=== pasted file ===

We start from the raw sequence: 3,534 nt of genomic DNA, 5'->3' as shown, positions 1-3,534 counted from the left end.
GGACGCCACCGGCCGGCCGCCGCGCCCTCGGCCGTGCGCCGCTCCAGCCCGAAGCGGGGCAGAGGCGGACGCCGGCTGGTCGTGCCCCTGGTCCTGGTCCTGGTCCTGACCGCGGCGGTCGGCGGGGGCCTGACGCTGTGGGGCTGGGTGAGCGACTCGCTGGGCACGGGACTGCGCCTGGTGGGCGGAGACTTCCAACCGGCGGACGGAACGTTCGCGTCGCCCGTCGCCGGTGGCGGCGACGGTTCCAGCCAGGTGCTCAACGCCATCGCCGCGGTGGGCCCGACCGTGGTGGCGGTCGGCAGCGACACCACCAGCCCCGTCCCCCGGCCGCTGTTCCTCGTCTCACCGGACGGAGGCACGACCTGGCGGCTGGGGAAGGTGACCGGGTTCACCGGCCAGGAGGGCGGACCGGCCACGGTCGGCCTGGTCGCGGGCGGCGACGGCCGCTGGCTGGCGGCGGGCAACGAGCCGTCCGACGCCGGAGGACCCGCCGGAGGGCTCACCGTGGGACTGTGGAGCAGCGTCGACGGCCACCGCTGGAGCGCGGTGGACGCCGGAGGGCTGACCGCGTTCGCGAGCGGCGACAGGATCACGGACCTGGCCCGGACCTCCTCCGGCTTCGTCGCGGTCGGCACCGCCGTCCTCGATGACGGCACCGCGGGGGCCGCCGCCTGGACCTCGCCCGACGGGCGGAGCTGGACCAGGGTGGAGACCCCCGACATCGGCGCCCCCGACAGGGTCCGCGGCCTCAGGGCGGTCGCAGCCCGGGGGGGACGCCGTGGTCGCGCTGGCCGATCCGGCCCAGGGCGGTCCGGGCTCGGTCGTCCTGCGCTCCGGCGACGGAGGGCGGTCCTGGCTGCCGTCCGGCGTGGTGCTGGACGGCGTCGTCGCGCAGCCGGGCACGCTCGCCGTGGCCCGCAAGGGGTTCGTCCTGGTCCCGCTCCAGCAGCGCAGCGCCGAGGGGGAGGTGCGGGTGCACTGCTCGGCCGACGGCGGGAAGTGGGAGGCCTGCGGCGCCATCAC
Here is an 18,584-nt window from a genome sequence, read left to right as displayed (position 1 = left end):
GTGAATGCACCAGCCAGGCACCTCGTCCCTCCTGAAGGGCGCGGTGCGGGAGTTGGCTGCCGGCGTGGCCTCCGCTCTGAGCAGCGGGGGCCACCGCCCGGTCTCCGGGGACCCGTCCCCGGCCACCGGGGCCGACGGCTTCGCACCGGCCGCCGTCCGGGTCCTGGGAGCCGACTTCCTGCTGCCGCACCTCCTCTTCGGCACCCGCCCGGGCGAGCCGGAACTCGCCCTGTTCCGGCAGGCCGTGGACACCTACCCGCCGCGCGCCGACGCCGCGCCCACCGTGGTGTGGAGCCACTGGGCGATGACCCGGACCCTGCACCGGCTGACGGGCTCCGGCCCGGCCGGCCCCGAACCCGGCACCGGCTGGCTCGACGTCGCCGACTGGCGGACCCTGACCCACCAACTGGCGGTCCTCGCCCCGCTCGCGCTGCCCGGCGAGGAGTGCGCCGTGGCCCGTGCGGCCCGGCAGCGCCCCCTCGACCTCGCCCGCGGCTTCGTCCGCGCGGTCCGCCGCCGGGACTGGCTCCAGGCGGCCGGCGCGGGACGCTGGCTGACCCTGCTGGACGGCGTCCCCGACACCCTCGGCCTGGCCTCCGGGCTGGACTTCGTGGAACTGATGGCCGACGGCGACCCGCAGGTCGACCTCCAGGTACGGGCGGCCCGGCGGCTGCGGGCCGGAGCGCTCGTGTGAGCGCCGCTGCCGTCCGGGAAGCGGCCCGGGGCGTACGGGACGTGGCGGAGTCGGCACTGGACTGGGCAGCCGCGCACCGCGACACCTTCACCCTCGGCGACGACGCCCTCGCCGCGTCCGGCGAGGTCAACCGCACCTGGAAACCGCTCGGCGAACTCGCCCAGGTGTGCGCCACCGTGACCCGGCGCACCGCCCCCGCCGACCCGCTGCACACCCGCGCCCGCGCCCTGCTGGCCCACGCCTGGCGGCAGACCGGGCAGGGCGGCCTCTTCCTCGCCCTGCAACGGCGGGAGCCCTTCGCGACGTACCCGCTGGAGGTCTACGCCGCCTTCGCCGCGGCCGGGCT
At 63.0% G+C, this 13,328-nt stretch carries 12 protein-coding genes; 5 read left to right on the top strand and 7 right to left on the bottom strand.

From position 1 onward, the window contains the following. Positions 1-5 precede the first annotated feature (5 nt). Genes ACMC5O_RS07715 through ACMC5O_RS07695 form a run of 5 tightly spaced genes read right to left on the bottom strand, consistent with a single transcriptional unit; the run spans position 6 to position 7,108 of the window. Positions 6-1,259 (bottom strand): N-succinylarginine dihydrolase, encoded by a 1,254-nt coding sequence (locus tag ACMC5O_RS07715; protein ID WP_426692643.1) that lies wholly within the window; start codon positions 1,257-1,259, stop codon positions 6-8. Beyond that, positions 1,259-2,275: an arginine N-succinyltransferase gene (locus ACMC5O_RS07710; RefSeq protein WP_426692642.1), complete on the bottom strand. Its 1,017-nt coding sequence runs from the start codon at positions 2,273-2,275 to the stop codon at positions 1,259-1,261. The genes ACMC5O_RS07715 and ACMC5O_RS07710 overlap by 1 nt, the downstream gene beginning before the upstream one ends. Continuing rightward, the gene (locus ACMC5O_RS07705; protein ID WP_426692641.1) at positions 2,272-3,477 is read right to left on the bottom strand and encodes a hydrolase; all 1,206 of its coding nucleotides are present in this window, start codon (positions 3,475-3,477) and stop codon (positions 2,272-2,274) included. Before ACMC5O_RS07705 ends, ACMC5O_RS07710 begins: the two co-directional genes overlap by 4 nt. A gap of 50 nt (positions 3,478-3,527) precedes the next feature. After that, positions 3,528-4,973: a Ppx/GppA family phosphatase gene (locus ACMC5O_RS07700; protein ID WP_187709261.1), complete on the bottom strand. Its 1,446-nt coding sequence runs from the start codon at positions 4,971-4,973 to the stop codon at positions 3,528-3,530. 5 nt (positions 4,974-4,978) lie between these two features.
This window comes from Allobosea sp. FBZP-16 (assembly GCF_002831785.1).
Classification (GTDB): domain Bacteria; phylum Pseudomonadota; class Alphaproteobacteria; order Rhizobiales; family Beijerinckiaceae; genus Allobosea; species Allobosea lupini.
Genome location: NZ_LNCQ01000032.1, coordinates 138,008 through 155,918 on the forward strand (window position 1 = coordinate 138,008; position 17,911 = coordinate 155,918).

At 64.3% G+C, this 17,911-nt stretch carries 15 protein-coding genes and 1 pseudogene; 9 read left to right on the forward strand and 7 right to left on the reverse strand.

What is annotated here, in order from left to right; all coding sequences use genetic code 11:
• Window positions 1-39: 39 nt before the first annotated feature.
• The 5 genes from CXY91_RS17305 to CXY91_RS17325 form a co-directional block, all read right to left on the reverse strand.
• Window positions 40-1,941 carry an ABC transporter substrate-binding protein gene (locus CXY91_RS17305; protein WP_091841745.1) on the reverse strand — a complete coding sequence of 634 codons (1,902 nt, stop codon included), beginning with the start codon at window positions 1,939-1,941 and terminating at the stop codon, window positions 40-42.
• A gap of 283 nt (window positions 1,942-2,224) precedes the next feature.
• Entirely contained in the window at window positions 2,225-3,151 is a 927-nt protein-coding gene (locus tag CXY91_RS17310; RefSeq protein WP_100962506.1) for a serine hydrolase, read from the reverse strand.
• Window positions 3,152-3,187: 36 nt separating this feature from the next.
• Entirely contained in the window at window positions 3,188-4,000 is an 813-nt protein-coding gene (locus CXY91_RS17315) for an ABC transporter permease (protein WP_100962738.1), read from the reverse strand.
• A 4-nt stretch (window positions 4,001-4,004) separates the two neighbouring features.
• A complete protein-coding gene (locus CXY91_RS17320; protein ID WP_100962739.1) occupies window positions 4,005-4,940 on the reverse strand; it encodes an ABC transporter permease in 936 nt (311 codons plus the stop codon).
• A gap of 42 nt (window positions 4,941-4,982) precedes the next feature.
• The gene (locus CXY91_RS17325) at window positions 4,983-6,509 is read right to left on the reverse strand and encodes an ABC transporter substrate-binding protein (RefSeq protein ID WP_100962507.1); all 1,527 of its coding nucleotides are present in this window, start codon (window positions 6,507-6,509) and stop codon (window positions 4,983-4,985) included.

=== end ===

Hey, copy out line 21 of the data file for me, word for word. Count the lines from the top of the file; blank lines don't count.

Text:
• A gap of 42 nt (window positions 4,941-4,982) precedes the next feature.